Rules of Circ #27 (RoC)

"Rocks, Paper, Scissors."

Guess which item of the aforementioned list I would be more than glad to hand out to every patron who asks for it?

It is so annoying during science fair season, when the library is swarmed by students who only bring blank poster-boards with them and expect to walk out with a finalized project. They will usually draw straws to determine which sucker has to sheepishly walk up to the Circ desk and ask for every single supply needed. It is not only reserved to young students, I have encountered many older patrons who were upset that I would not give them any paper for their book/movie/play/manifesto/complaint which they are currently working on.

It seems like every tax paying citizen feels like it is their given right to use the library as if it was some rogue Staples that just gives ish away. I'm sure with your tax returns, and a calculator we can figure out exactly how much you "contributed" to the library. Here's a clue to save you some long division, it probably is not much more than $50. Sure that sounds reasonable enough for you to pillage the supply closet a time or two, but that money also goes towards the collection which includes countless copies of classic American literature aka the Harlequin series (yes, I do enjoy taking as many jabs at "romance novels" as possible).

So in actuality, the amount of your taxes spent on supplies is extremely low. I'll do you all a favor and break it down in a simple list.

Each patron's taxes affords them to:
- 25 scissor swipes
- 15 staples (or 3 if you require use of the actual stapler)
- 13" of the glue stick
- 10" of Scotch tape
- 8 golf-size pencils
- 6 faxes (legal size)
- 5 paper clips
- 2 sheets of white 8 1/2" by 11" paper
- 1 sheet of colored card-stock

You can only choose one of the above options per fiscal year, so choose wisely. Oh, and that's only if you ask politely.

Taxonomy upgrade extras: 


We are to be here for our students for whatever their needs are. I know we are all going through an economic crunch, but a librarian is to be there to help with the reseach and the presentation - the final project. Yes, that does mean supplying materials to put that presentation together, support to find materials and in the end guiding them to be life-long-learners and users of information as well as applying that information to their lives.
If it helps, I make up a list of supplies that are used in the library and at the beginning of the year I place it on my webpage and send it out in a library newsletter. Then I setup a supply corner for the students. This does have to be maned at first, but they do appreciate it and return items as well as help supply it. Remember, not every child comes from a family that can get to the store, or have the money, to buy supplies. Other parents relize that and help out.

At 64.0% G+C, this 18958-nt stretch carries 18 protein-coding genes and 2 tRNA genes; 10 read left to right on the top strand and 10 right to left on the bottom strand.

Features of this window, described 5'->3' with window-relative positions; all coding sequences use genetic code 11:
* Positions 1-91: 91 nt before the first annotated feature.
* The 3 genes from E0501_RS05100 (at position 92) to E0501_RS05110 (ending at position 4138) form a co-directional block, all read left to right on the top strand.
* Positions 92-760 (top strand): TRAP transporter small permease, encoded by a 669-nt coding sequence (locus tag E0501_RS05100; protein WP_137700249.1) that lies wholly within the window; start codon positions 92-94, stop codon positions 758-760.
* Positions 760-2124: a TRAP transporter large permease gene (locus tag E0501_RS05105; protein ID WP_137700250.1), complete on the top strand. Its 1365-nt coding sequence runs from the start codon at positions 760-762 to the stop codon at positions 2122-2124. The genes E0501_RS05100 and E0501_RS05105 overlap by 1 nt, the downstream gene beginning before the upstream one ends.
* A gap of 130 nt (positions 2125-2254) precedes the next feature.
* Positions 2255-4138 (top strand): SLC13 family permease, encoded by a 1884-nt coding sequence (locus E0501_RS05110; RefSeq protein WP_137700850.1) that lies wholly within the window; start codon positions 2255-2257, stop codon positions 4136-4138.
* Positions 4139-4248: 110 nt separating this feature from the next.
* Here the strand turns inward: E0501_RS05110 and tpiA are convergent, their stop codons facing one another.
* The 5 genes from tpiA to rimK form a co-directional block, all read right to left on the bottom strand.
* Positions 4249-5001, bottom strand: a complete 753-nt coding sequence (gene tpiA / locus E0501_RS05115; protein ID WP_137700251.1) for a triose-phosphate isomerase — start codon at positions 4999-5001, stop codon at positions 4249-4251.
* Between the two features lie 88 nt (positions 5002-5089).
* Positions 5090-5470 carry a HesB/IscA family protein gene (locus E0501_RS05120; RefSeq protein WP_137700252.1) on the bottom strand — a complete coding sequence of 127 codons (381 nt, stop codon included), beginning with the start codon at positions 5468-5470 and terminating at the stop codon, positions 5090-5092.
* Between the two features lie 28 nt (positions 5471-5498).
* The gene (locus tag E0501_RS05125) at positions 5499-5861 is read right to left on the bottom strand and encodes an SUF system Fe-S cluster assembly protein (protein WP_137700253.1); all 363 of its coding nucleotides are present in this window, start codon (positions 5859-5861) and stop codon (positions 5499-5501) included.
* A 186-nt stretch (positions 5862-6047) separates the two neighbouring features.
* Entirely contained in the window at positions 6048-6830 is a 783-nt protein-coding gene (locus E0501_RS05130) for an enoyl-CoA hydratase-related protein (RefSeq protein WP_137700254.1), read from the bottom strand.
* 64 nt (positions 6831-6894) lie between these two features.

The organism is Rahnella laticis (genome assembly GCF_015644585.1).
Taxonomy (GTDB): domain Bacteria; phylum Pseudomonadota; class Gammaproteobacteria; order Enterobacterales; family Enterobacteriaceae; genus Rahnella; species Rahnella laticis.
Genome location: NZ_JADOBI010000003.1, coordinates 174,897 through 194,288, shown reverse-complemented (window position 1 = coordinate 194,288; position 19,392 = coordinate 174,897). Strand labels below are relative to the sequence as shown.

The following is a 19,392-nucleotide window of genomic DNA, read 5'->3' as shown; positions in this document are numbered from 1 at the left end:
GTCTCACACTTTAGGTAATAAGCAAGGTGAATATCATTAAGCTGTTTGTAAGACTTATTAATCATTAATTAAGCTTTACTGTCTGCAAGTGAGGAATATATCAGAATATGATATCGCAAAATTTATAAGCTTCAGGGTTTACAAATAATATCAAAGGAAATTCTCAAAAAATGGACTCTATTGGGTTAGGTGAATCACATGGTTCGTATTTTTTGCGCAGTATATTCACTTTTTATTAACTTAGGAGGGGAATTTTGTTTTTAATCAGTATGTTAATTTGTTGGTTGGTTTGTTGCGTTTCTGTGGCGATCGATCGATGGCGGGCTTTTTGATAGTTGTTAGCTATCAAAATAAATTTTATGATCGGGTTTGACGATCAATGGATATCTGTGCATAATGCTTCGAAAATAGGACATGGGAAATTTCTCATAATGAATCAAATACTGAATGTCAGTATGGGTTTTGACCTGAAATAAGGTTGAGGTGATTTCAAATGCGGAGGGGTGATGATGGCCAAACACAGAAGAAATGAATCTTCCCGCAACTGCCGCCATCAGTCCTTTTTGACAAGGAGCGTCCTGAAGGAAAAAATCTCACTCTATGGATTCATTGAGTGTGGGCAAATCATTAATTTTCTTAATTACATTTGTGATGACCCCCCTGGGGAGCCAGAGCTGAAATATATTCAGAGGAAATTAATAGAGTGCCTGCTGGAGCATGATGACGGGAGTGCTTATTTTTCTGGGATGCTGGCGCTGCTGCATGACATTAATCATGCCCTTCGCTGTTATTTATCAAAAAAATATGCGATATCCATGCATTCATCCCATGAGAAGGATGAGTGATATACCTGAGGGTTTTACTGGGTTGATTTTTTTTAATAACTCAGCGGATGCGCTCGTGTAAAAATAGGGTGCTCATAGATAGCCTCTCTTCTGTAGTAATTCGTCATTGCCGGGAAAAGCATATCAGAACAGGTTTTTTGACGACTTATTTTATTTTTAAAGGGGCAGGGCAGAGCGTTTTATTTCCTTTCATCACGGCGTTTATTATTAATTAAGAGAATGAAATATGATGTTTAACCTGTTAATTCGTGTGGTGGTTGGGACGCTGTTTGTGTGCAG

Your attitude is exactly why so many people stay AWAY from libraries. Because they feel like they aren't welcomed, wanted and only barely tolerated. "Oh, and that's only if you ask politely." Please. Look around. Libraries are fighting tooth and nail for every dollar and gate count helps. Try to be nice once in awhile. I know, it may be a foreign concept, but give it a shot.

I am a vendor (scum, yes we know, but bear with me for a minute) who sees library staff all time time when I make visits to libraries. I observe a good many of them disdainfully answer questions in the "Are you really that stupid" sort of way, or have their face buried in a monitor and generally not interested in the plight of the people coming in and out of the library, more and more every day.

I've been in the business for over 15 years. I know a LOT of librarians who are caring, nurturing, smart people who "get" the whole "service to the community" thing. They live it. They live to help people. All it takes however, is one person with a lousy attitude toward the public (a la "Oh, and that's only if you ask politely") to taint a patron experience and that person's trust and respect is lost forever.

A little kindness, and a little less smugness ("I have an MLS, you don't so you cannot possibly understand") will go a long way to fostering respect and admiration for those behind the desk.

My mother writes those romance novels you shudder so disdainfully at. Every few months she packs up books in all 50 languages she's translated to, and takes them to her local library where they are FALLEN upon by readers hungry to have entertainment, comfort, and a great story, in their own language. Even the English editions get used, by readers from accross the literacy spectrum.

Romance novels are wonderful tools for readers. They are easy reads, they are entertaining, they are comforting -- I cannot count the people I have met who turn to an assured happy ending when things in their own lives are not going well. There is a reason we keep them in our libraries.

I am glad readers have these books, and don't have to rely on someone who'd grudge them the use of a pair of scissors.

Kind of sad that, even in a fantasy scenario, a librarian is not allowed to expect politeness. Shame on you, world, for what your laziness and arrogance (and there's no other reason) has allowed our culture to become.